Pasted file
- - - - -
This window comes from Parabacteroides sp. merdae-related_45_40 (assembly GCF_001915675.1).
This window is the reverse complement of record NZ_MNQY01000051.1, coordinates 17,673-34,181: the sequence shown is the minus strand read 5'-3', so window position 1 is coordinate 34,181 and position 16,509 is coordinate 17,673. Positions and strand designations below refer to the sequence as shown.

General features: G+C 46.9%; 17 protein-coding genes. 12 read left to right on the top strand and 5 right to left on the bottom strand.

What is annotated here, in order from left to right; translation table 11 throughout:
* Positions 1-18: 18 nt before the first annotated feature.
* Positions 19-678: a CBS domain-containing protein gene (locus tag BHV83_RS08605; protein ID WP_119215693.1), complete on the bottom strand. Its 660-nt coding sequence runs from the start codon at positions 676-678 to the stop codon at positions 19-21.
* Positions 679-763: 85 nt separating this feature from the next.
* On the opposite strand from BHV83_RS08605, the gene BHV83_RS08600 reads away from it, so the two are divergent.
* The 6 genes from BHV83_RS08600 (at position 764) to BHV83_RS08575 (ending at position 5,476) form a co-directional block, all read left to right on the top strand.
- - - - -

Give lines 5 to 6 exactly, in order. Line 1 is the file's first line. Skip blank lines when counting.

* Positions 1-18: 18 nt before the first annotated feature.
* Positions 19-678: a CBS domain-containing protein gene (locus tag BHV83_RS08605; protein ID WP_119215693.1), complete on the bottom strand. Its 660-nt coding sequence runs from the start codon at positions 676-678 to the stop codon at positions 19-21.